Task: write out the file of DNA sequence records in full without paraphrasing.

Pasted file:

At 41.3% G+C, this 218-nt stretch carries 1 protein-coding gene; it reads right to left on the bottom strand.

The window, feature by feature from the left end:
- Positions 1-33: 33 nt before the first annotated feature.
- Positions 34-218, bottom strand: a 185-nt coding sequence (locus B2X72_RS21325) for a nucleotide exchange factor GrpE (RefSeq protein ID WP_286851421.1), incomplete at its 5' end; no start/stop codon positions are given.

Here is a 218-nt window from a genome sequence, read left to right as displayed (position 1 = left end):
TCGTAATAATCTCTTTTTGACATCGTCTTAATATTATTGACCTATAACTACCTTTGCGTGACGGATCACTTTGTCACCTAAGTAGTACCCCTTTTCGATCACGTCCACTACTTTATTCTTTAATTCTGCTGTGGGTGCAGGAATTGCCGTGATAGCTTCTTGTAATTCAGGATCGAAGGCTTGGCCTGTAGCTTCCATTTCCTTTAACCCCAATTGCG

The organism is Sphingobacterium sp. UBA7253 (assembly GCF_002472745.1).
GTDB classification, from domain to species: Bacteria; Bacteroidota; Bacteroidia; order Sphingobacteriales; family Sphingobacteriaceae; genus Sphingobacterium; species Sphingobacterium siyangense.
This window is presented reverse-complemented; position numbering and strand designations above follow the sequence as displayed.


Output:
At 41.3% G+C, this 218-nt stretch carries 1 protein-coding gene; it reads right to left on the bottom strand.

The window, feature by feature from the left end:
- Positions 1-33: 33 nt before the first annotated feature.
- Positions 34-218, bottom strand: a 185-nt coding sequence (locus B2X72_RS21325) for a nucleotide exchange factor GrpE (RefSeq protein ID WP_286851421.1), incomplete at its 5' end; no start/stop codon positions are given.

Here is a 218-nt window from a genome sequence, read left to right as displayed (position 1 = left end):
TCGTAATAATCTCTTTTTGACATCGTCTTAATATTATTGACCTATAACTACCTTTGCGTGACGGATCACTTTGTCACCTAAGTAGTACCCCTTTTCGATCACGTCCACTACTTTATTCTTTAATTCTGCTGTGGGTGCAGGAATTGCCGTGATAGCTTCTTGTAATTCAGGATCGAAGGCTTGGCCTGTAGCTTCCATTTCCTTTAACCCCAATTGCG

The organism is Sphingobacterium sp. UBA7253 (assembly GCF_002472745.1).
GTDB classification, from domain to species: Bacteria; Bacteroidota; Bacteroidia; order Sphingobacteriales; family Sphingobacteriaceae; genus Sphingobacterium; species Sphingobacterium siyangense.
This window is presented reverse-complemented; position numbering and strand designations above follow the sequence as displayed.